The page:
- 1 cup chicken stock (or vegetable stock, or water)
- Combine the plum jam, soy sauce, Shaoxing wine, rice vinegar, hoisin sauce, five spice powder, and cayenne powder in a bowl. Stir to mix well.
- Place the pork ribs into the slow cooker, meat side down. Pour the sauce over the ribs. Add green onion, ginger, garlic, and chicken stock.
- Cover and cook on the low setting for 7 to 8 hours, or on the high setting for 3 to 4 hours.
- When the ribs are so tender that you can easily pull the meat from the bones, transfer them onto a big plate and cover with aluminum foil to keep warm.
- Drain the broth by using a fine colander to remove solid ingredients. Skim the fat from the broth and discard.
- Transfer the broth into a sauce pan. Cook over medium high heat until the sauce thickens, after 20 to 30 minutes. The sauce should reduce to about a third and be enough to cover a spoon. (*Footnote 1)
- Drizzle half of the sauce over the ribs. Serve the ribs with rest of the sauce on the side.
- You can also use a cornstarch slurry to thicken the sauce to make this process faster. To make cornstarch slurry, combine 1 tablespoon cornstarch and 1/4 cup water in a small bowl. Stir to until the cornstarch is dissolved completely. Slowly drizzle to the broth and stir constantly. Simmer until the sauce thickens.
Questions and Reviews
Hi maggie, I made the slow cooker ribs with plum glaze for my wife and i. It was so good! The different flavors are amazing. This will definitely going into my menu rotation. I need to get a bigger slow cooker. I could not get the whole rack of ribs in the one I used.
Thanks for the recipe.
Hi Larry, thanks for the comment and happy to hear that you enjoyed the dish! I love the flavors go into the sauce too 🙂
If you’re looking for a new slow cooker, definitely get the oval shape one. It fits more ingredients on the bottom even it is the same size as the round bottom one.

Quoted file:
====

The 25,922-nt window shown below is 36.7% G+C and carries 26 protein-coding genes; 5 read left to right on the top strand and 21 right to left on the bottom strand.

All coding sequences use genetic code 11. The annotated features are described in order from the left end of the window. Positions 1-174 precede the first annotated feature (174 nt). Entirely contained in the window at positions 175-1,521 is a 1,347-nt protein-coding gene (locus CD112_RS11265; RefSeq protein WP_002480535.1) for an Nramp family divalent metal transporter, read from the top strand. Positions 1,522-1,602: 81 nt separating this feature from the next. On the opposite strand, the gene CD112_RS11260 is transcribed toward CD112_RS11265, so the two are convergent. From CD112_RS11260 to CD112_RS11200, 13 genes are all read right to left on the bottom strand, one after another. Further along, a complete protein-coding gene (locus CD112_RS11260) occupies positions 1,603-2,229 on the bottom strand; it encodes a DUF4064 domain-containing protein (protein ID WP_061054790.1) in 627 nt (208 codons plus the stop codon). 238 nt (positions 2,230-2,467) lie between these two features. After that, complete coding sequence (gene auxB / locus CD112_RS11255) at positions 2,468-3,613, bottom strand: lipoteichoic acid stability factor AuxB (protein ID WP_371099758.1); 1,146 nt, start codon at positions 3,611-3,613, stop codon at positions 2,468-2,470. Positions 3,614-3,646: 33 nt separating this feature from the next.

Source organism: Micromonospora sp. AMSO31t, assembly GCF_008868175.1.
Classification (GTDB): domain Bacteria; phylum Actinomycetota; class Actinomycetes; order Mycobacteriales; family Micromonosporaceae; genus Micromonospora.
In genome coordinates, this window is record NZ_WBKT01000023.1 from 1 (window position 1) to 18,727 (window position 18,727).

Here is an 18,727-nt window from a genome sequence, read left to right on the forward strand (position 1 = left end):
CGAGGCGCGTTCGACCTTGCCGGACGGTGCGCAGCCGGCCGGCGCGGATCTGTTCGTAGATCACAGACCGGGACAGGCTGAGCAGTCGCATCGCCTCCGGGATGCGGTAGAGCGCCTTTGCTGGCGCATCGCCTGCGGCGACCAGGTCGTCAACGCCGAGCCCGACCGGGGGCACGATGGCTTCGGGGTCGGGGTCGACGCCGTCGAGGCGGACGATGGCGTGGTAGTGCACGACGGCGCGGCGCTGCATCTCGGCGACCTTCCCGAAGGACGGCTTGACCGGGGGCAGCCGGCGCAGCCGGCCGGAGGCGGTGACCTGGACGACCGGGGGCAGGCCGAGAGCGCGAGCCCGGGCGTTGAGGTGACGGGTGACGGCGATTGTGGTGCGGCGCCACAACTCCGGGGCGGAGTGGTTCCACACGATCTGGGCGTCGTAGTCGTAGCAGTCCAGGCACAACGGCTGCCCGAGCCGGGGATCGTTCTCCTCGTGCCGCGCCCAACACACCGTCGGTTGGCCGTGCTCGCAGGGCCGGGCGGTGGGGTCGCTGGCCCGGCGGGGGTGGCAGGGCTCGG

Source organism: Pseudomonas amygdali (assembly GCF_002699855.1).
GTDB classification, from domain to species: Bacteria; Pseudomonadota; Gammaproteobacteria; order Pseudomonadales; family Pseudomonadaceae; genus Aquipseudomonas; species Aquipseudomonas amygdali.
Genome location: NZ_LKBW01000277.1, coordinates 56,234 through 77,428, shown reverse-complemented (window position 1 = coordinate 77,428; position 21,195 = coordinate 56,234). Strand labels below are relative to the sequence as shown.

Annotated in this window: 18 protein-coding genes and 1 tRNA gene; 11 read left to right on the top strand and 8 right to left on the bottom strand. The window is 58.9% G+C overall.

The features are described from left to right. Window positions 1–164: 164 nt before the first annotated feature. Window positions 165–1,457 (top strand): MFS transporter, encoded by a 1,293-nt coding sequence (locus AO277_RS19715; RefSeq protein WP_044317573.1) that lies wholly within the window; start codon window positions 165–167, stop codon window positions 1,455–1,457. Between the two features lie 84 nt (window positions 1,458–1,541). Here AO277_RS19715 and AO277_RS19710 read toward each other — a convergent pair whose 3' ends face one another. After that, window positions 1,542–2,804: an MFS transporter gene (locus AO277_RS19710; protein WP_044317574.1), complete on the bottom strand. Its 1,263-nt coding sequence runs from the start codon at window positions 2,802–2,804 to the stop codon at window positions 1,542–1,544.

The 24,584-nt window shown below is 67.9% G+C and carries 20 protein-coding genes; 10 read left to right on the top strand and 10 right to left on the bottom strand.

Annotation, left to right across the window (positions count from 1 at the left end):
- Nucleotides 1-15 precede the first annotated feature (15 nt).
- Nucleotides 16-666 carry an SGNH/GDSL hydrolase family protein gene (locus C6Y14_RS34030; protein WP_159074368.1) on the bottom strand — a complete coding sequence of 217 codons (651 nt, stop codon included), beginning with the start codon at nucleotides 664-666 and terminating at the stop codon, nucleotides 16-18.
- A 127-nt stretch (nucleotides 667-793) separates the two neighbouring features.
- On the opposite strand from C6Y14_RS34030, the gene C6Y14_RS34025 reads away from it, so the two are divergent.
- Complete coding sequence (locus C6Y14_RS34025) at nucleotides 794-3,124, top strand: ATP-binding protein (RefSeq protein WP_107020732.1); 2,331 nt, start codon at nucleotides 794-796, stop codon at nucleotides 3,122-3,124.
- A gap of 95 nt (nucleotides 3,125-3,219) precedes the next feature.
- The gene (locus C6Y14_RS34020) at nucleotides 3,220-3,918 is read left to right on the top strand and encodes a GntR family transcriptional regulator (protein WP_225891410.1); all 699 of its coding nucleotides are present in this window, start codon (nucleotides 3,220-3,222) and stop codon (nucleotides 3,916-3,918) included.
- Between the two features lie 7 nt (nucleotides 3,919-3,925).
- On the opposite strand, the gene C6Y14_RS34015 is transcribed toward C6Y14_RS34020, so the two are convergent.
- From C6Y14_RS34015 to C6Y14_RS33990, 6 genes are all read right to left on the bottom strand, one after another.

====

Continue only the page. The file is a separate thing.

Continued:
Have a great week ahead Larry 🙂
These ribs are very good! HOWEVER–if you are going to reduce the sauce completely as noted, I suggest using low-sodium soy sauce, or it can range from too salty to nearly inedible. If you thicken it with cornstarch, you have more sauce.
is the plum jam any kind of plum jam or a specific chinese plum jam? thank you. love your recipes!
Any type of plum jam will work! Happy cooking 🙂
This recipe sounds pretty good. It is outside of my standard schtick, but the past two years have had me constantly break out of my comfort zone and test my limits. Chinese cooking has been the primary example; it sure beats and of the takeaways.
Nevertheless, would using fresh plums work with this recipe? If so, how many plums would suffice? I appreciate any help you can provide.
I think you totally can use plums, although I’m not sure if it will become a part of the sauce or simple becomes chunks in the sauce. I would try using 3 to 4 plums, chopped into bite-size pieces. Since fresh plums are a little less sweet, I would increase the hoisin sauce to 2 tablespoons to add some sweetness to the sauce.